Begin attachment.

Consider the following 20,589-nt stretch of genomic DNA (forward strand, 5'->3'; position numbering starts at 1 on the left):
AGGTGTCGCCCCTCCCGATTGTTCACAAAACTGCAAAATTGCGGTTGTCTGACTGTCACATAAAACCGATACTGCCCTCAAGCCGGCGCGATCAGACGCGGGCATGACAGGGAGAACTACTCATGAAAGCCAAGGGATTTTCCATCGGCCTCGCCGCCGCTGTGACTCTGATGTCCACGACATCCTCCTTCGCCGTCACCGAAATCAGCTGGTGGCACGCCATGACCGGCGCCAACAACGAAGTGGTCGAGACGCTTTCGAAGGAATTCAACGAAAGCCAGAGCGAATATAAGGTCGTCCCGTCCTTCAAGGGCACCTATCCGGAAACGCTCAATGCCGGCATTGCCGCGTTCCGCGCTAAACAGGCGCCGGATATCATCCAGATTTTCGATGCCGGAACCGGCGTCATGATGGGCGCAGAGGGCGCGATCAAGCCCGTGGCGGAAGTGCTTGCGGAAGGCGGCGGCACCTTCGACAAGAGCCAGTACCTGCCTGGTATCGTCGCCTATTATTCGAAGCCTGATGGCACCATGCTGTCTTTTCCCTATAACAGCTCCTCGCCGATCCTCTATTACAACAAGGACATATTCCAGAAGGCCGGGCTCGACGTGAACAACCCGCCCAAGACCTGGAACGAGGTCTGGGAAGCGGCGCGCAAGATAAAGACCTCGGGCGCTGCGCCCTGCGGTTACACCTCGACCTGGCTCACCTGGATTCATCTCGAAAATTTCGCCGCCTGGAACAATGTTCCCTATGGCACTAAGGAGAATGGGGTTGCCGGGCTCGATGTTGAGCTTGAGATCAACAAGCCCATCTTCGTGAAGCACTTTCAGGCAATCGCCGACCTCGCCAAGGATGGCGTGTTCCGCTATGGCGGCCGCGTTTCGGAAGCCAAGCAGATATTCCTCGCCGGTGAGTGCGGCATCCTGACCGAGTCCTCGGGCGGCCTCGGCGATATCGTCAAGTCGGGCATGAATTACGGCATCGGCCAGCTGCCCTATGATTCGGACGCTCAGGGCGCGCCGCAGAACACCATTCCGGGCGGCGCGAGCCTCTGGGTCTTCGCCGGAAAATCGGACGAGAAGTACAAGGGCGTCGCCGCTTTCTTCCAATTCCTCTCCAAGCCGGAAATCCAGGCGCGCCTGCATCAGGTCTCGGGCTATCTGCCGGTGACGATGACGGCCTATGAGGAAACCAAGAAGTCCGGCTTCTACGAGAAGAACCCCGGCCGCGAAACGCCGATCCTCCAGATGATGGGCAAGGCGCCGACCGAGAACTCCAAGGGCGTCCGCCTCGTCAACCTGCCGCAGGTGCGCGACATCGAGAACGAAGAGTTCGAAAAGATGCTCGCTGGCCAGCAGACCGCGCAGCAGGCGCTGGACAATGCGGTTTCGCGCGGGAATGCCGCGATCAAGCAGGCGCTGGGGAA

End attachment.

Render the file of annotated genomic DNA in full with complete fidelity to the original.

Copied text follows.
Consider the following 20,589-nt stretch of genomic DNA (forward strand, 5'->3'; position numbering starts at 1 on the left):
AGGTGTCGCCCCTCCCGATTGTTCACAAAACTGCAAAATTGCGGTTGTCTGACTGTCACATAAAACCGATACTGCCCTCAAGCCGGCGCGATCAGACGCGGGCATGACAGGGAGAACTACTCATGAAAGCCAAGGGATTTTCCATCGGCCTCGCCGCCGCTGTGACTCTGATGTCCACGACATCCTCCTTCGCCGTCACCGAAATCAGCTGGTGGCACGCCATGACCGGCGCCAACAACGAAGTGGTCGAGACGCTTTCGAAGGAATTCAACGAAAGCCAGAGCGAATATAAGGTCGTCCCGTCCTTCAAGGGCACCTATCCGGAAACGCTCAATGCCGGCATTGCCGCGTTCCGCGCTAAACAGGCGCCGGATATCATCCAGATTTTCGATGCCGGAACCGGCGTCATGATGGGCGCAGAGGGCGCGATCAAGCCCGTGGCGGAAGTGCTTGCGGAAGGCGGCGGCACCTTCGACAAGAGCCAGTACCTGCCTGGTATCGTCGCCTATTATTCGAAGCCTGATGGCACCATGCTGTCTTTTCCCTATAACAGCTCCTCGCCGATCCTCTATTACAACAAGGACATATTCCAGAAGGCCGGGCTCGACGTGAACAACCCGCCCAAGACCTGGAACGAGGTCTGGGAAGCGGCGCGCAAGATAAAGACCTCGGGCGCTGCGCCCTGCGGTTACACCTCGACCTGGCTCACCTGGATTCATCTCGAAAATTTCGCCGCCTGGAACAATGTTCCCTATGGCACTAAGGAGAATGGGGTTGCCGGGCTCGATGTTGAGCTTGAGATCAACAAGCCCATCTTCGTGAAGCACTTTCAGGCAATCGCCGACCTCGCCAAGGATGGCGTGTTCCGCTATGGCGGCCGCGTTTCGGAAGCCAAGCAGATATTCCTCGCCGGTGAGTGCGGCATCCTGACCGAGTCCTCGGGCGGCCTCGGCGATATCGTCAAGTCGGGCATGAATTACGGCATCGGCCAGCTGCCCTATGATTCGGACGCTCAGGGCGCGCCGCAGAACACCATTCCGGGCGGCGCGAGCCTCTGGGTCTTCGCCGGAAAATCGGACGAGAAGTACAAGGGCGTCGCCGCTTTCTTCCAATTCCTCTCCAAGCCGGAAATCCAGGCGCGCCTGCATCAGGTCTCGGGCTATCTGCCGGTGACGATGACGGCCTATGAGGAAACCAAGAAGTCCGGCTTCTACGAGAAGAACCCCGGCCGCGAAACGCCGATCCTCCAGATGATGGGCAAGGCGCCGACCGAGAACTCCAAGGGCGTCCGCCTCGTCAACCTGCCGCAGGTGCGCGACATCGAGAACGAAGAGTTCGAAAAGATGCTCGCTGGCCAGCAGACCGCGCAGCAGGCGCTGGACAATGCGGTTTCGCGCGGGAATGCCGCGATCAAGCAGGCGCTGGGGAA